The skills in which the transition coaches are trained are part of a comprehensive curriculum. Therefore this is the right place to present the theory of the development of the INTENSE curriculum. The available literature shows that it is very difficult to define the concept of curriculum unambiguously.

A very short and useable definition is plan for learning’ by the American Hilda Taba in 1962. It is reflected by related terms in many languages, including the classical Dutch term leerplan and the German lehrplan.

For the short reading of the concept curriculum, the work of Jan van den Akker (SLO, 2003, 2006) is useful. He introduces the curricular spider web and distributes the web into five main levels or sections.

“The ‘higher’ curriculum levels will affect the ‘lower’ ones. The challenge for professional curriculum developers who operate on different levels is to anticipate implementation problems, not only concerning the product characteristics, but also, in collaboration with the many parties involved, regarding the change strategy.”

table 1:

SUPRA International Common European Framework of References for Languages.
MACRO System, national Core objectives, attainment levels.
Examination programs.
MESO School, institute School program.
Educational program.
MICRO Classroom. Teacher Teaching plan, instructional materials.
Module, course.
NANO Pupil, individual Personal plan for learning.
Individual course of learning.

A second, clarifying distinction concerns the different forms in which curricula can be represented. Three levels, split up into six forms. This representation is based on the work of John Goodlad (1979) is especially useful in the analysis of the processes and the outcomes of curriculum innovations.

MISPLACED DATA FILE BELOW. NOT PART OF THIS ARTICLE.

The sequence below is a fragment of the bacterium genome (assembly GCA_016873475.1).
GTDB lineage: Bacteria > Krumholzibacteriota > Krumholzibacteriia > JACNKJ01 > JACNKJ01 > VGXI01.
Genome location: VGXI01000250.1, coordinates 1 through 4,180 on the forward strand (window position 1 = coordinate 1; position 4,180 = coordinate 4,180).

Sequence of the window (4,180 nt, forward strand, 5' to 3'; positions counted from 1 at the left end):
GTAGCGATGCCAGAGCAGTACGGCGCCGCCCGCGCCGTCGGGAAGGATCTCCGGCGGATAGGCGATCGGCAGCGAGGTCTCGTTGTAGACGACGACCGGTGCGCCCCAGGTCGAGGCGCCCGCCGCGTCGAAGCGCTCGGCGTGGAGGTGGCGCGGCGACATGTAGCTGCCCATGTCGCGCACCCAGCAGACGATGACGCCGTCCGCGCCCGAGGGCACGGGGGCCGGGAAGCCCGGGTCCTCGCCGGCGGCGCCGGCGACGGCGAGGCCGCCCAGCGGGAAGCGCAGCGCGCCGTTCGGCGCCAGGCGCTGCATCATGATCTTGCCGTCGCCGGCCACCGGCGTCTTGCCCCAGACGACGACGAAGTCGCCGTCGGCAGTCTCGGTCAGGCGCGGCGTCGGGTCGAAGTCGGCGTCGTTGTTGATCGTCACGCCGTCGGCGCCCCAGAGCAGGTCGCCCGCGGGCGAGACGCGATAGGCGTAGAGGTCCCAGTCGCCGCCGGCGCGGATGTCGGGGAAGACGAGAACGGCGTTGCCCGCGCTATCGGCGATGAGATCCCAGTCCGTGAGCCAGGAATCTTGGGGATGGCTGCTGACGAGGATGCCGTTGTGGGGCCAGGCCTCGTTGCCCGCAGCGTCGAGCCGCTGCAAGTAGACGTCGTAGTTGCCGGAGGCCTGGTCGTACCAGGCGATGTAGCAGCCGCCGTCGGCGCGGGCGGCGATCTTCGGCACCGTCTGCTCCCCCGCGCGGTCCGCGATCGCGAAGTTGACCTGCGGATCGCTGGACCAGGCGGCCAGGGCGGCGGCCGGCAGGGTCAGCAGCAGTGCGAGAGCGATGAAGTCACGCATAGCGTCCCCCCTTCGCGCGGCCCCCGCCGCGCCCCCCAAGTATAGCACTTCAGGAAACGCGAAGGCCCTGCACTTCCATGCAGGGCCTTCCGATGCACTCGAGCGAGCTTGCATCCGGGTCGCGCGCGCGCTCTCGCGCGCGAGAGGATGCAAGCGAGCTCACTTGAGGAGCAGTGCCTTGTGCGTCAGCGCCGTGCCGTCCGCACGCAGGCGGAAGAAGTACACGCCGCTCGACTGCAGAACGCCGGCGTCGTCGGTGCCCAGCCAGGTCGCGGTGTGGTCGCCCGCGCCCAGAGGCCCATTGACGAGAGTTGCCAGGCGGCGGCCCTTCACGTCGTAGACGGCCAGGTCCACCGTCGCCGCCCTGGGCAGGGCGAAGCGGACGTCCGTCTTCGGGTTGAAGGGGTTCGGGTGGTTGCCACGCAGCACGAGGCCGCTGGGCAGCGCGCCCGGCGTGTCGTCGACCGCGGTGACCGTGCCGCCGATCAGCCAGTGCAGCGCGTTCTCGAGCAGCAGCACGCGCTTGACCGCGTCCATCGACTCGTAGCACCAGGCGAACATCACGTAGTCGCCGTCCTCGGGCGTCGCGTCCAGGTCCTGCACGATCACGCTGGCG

table 2

INTENDED Ideal Vision (rational or basic philosophy underlying a curriculum)
Formal / Written Intentions as specified in curriculum documents and/or materials
IMPLEMENTED Perceived Curriculum as interpreted by its users (especially teachers)
Operational Actual process of teaching and learning (also: curriculum-in-action)
ATTAINED Experiential Learning experiences as perceived by learners
Learned Resulting learning outcomes of learners

The core of a curriculum generally concerns the aims and content of learning. Changes to this core usually presuppose changes to many other aspects of (the plan for) learning. A clarifying way to visualize the relationship between the various aspects is the so-called curriculair spider web (van den Akker, 2003).

The core and the nine threads of the spider web refer to the ten parts of a curriculum, each concerning an aspect of learning and the learning programme for pupils. In question form:

table 3

Rationale Why are they learning?
Aims and objectives Towards which goals are they learning?
Content What are they learning?
Learning activities How are they learning?
Teacher/coach role How is the teacher/coach facilitating their learning?
Materials and resources With what are they learning?
Grouping With whom are they learning?
Location Where are they learning?
Time When are they learning?
Assessment How is their learning assessed?
Development of a curriculum